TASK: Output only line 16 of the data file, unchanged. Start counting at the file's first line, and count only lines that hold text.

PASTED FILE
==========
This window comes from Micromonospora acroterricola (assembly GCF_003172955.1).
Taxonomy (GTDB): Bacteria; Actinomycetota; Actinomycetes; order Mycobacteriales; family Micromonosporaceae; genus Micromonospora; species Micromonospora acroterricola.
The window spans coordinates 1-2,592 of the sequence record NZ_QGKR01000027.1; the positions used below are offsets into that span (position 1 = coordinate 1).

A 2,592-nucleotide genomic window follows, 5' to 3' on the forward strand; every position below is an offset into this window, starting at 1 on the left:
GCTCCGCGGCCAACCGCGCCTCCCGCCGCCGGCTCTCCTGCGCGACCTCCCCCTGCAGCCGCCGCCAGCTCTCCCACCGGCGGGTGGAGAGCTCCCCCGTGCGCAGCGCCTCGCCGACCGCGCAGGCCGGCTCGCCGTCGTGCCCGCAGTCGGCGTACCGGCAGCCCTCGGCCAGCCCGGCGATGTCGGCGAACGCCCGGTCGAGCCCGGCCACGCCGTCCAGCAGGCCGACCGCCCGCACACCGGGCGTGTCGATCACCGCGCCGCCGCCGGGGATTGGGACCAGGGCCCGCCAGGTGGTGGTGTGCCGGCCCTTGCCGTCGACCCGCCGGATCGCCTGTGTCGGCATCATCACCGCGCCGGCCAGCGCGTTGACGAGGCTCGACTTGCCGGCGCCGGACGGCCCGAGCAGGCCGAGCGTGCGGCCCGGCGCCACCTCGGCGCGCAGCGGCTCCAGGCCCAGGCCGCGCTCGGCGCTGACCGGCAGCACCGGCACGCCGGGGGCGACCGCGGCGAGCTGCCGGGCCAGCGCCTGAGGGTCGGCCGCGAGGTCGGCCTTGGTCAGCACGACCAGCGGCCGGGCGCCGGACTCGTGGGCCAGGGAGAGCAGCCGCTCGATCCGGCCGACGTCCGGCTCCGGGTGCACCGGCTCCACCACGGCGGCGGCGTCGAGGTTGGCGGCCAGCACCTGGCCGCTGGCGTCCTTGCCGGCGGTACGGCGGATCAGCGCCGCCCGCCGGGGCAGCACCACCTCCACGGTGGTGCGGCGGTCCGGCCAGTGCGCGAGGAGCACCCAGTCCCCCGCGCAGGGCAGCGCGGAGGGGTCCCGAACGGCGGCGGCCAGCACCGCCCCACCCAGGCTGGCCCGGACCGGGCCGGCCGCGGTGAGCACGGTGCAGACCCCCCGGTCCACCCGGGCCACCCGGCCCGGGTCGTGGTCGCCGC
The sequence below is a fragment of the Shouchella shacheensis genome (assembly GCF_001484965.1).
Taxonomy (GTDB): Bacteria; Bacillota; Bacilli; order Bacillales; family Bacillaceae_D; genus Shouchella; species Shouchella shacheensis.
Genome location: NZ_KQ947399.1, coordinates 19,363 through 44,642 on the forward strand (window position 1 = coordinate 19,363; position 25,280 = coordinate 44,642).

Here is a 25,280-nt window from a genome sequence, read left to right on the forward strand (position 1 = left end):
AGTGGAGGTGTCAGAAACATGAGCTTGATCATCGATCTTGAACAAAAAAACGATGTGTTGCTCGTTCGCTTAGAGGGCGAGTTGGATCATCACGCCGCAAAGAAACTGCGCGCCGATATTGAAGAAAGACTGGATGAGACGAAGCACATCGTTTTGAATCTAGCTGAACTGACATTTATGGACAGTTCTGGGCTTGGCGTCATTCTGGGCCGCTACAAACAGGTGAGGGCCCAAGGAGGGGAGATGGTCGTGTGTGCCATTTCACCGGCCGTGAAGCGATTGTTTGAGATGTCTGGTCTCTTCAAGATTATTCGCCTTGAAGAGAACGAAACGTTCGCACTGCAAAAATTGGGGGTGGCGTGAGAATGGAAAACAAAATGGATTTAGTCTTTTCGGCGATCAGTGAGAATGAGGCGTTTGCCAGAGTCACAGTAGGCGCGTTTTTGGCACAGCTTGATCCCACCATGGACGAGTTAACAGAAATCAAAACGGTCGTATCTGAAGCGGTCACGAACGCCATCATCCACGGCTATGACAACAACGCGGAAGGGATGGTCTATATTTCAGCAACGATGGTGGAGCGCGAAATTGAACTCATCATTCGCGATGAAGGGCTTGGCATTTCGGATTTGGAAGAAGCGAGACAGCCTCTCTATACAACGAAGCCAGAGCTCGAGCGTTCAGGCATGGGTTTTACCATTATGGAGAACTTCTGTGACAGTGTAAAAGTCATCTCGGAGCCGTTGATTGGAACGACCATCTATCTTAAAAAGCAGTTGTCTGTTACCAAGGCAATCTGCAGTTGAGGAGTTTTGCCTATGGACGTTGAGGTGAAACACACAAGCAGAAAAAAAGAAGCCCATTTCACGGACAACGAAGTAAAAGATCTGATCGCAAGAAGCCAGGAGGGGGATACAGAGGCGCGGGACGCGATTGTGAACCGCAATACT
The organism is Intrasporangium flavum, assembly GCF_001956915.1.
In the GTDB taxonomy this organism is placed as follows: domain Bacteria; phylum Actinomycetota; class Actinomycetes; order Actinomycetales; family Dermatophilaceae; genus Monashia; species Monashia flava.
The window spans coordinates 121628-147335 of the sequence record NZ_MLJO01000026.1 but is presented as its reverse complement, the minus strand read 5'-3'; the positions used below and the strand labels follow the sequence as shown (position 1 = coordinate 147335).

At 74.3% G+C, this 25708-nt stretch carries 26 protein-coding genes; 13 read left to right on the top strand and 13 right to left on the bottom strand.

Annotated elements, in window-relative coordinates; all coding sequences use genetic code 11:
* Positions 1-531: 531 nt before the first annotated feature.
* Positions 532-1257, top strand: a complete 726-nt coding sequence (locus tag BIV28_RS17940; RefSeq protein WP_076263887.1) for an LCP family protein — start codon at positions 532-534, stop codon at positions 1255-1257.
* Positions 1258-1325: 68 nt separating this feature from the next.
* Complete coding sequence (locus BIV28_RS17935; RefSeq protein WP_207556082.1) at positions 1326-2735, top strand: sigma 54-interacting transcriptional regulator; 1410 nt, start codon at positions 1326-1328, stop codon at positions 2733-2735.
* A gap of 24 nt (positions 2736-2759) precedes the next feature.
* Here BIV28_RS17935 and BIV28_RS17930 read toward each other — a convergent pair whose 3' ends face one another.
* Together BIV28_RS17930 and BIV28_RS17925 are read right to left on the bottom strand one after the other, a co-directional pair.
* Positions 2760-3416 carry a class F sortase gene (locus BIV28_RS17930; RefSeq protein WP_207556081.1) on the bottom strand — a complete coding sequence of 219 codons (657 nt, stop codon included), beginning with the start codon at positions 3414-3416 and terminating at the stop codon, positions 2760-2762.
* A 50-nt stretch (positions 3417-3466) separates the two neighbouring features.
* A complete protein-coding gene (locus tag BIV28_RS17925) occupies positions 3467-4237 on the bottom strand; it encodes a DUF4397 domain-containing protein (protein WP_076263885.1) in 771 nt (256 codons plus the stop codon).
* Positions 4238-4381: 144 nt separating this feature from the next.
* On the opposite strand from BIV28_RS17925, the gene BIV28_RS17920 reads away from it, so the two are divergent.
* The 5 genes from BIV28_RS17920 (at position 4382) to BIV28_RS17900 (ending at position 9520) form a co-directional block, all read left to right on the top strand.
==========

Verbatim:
* Positions 1-531: 531 nt before the first annotated feature.